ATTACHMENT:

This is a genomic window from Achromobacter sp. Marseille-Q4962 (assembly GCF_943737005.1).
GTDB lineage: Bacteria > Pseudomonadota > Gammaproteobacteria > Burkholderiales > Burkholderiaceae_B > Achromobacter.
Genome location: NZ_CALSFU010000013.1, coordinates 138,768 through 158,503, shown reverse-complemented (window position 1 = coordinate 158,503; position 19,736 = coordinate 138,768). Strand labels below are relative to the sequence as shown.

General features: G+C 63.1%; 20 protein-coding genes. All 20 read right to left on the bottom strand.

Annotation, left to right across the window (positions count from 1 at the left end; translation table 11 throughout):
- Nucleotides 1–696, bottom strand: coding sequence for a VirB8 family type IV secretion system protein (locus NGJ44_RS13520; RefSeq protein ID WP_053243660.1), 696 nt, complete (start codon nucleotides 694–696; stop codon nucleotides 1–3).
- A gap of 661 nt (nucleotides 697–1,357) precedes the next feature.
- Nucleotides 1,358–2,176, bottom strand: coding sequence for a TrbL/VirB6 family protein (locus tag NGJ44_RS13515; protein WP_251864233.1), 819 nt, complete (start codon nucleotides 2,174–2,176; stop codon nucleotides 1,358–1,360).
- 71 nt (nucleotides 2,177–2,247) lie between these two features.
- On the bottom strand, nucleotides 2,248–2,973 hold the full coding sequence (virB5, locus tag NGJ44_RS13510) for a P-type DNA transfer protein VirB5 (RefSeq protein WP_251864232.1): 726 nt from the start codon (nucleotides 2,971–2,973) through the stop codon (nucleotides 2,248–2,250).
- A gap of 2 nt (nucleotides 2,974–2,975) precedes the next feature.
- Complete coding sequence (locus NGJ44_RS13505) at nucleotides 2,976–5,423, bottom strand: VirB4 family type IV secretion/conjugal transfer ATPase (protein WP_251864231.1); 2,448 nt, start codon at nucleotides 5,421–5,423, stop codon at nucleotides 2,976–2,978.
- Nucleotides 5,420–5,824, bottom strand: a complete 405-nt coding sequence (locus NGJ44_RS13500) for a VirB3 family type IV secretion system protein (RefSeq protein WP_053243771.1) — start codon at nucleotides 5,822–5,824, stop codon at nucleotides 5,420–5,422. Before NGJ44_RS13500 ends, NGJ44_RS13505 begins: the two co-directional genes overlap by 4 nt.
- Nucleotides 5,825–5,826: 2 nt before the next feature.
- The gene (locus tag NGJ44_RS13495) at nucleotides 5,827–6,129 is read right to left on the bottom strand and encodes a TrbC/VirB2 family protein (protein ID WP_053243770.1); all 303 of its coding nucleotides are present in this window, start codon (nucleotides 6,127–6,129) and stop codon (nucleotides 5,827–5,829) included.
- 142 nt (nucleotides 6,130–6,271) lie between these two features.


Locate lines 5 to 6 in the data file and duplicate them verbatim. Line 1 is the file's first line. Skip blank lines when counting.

Annotation, left to right across the window (positions count from 1 at the left end; translation table 11 throughout):
- Nucleotides 1–696, bottom strand: coding sequence for a VirB8 family type IV secretion system protein (locus NGJ44_RS13520; RefSeq protein ID WP_053243660.1), 696 nt, complete (start codon nucleotides 694–696; stop codon nucleotides 1–3).